However, leaving is not all bad. In the poem At the airport, Kouzminova describes the promise that comes with reaching her destination. She affectionately paints an image of her mother cooking in the evening, and thinks of the rest and warmth that she can finally have. Kouzminova captures the scene in one clear and crisp sentence: “These are the reasons to leave late nights / and fly back home”.

The poem If we aren’t careful is like a minimalist love poem, a poem that doesn’t demand much of its lover. Instead, it asks for the simple things: “Promise me / you will always be someone / from afar”. Distance seems to define Kouzminova’s life, and she is left to find echoes of other people in her memories. Even if she can’t see them in the flesh, her memories continue to reflect and bring them to life.

An echo where you lie is simply a stunning collection of work, and I love the way Kouzminova threads images together into crisp scenes. This is only Kouzminova’s debut collection, and I definitely want to read more of her poetry. She perfectly captures the strangeness that comes with moving, of having pieces of home scattered in different places and never quite feeling full. The stories she pulls together aren’t fantastical but everyday. The magic is in how she renders these familiar actions: leaving, arriving, forgetting, remembering. This is what holds up her words and what makes her work so bittersweet yet beautiful.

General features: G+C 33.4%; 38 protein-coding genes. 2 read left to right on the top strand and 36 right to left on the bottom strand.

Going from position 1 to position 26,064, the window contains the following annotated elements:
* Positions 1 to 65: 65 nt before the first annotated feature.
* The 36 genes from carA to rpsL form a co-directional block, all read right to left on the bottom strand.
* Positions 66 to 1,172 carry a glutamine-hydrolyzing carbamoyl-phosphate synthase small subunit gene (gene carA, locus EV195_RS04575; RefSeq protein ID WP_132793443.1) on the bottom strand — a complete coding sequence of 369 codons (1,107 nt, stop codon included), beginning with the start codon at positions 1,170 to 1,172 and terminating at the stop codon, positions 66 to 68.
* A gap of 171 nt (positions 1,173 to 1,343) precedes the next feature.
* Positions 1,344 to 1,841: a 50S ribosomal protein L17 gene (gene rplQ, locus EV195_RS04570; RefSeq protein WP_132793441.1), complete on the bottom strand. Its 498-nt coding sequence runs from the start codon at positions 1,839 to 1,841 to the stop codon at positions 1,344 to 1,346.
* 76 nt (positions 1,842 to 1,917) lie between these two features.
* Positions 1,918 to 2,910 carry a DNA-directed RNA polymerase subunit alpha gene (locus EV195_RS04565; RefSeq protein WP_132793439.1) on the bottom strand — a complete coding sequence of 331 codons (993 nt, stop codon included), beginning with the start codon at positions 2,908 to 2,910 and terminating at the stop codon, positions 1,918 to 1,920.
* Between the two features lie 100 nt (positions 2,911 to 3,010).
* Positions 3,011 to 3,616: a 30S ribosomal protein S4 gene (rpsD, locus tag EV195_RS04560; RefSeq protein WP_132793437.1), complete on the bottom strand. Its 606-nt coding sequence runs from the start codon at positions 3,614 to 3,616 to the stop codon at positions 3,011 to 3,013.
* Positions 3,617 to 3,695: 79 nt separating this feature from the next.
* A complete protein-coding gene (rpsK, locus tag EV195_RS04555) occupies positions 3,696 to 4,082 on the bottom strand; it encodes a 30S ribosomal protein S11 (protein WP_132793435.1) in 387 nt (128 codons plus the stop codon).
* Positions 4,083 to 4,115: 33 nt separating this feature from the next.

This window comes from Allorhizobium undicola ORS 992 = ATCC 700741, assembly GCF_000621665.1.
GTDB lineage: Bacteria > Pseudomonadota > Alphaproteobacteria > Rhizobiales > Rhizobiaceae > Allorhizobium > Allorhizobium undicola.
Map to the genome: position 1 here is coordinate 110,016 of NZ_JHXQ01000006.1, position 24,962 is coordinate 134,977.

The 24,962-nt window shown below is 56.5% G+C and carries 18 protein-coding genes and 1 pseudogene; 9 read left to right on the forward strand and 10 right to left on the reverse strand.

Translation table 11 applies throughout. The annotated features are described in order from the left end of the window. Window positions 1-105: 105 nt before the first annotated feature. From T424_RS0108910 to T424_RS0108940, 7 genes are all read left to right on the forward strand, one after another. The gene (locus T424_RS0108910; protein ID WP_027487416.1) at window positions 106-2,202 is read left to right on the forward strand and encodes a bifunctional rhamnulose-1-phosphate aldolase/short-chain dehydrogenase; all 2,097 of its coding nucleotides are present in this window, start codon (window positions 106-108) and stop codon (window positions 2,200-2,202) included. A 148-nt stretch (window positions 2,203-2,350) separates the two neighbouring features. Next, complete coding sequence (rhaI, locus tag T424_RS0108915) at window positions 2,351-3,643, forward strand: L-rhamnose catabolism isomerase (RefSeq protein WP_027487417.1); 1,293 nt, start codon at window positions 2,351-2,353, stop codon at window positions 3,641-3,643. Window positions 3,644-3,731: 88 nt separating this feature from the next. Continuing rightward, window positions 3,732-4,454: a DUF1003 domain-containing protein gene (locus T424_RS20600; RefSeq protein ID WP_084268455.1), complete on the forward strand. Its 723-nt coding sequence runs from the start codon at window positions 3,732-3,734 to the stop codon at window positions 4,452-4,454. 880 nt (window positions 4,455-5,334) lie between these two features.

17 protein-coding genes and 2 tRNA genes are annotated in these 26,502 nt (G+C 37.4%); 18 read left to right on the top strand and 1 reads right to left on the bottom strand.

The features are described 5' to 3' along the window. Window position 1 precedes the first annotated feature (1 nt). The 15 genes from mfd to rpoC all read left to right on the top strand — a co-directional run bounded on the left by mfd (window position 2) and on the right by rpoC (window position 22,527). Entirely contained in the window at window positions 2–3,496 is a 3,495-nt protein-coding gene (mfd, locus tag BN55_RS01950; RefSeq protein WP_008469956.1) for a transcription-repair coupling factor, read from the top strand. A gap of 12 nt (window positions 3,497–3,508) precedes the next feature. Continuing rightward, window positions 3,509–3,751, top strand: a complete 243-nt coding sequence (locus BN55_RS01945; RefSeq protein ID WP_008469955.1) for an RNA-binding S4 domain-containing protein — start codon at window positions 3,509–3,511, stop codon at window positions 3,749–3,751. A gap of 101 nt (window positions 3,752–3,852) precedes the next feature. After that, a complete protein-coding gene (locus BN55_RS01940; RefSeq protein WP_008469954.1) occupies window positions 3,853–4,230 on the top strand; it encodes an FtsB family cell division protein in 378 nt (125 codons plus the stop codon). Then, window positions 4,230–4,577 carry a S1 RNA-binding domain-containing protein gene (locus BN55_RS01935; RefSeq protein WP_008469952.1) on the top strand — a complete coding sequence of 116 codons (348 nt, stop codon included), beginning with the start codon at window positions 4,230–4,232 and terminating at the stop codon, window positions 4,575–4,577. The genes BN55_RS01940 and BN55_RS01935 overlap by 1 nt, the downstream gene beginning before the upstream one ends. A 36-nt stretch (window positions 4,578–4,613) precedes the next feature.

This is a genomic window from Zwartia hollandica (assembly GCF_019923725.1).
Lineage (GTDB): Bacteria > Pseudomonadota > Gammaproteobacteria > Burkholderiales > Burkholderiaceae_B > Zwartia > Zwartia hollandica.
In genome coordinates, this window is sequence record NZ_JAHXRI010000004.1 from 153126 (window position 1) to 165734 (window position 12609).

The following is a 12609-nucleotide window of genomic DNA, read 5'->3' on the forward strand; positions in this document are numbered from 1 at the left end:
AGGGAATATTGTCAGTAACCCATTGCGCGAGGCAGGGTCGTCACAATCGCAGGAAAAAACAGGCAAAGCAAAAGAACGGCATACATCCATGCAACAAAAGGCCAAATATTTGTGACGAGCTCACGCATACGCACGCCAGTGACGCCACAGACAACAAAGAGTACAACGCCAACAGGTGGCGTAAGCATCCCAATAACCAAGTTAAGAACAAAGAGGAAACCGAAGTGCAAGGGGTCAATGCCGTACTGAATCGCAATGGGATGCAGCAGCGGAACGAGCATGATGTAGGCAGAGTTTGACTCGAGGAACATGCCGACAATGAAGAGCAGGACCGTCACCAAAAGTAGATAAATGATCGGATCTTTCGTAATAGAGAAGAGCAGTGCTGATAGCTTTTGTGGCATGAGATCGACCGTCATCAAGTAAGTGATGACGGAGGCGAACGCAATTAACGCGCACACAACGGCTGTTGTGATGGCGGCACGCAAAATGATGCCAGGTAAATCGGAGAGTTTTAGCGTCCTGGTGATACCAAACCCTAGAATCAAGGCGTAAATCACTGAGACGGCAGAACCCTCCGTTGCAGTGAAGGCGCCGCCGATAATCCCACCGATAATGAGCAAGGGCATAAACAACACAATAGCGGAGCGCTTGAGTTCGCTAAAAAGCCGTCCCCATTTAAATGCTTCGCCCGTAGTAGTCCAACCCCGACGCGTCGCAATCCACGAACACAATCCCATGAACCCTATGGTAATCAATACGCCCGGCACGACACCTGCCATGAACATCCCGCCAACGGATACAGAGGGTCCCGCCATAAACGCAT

Reviewed by Emma Shi

An echo where you lie
by Polina Kouzminova
Published by Submarine (Makaro Press)
ISBN 9780994129949

Book Review: Songs of the City, by MaryJane Thomson

Available now in selected bookshops nationwide.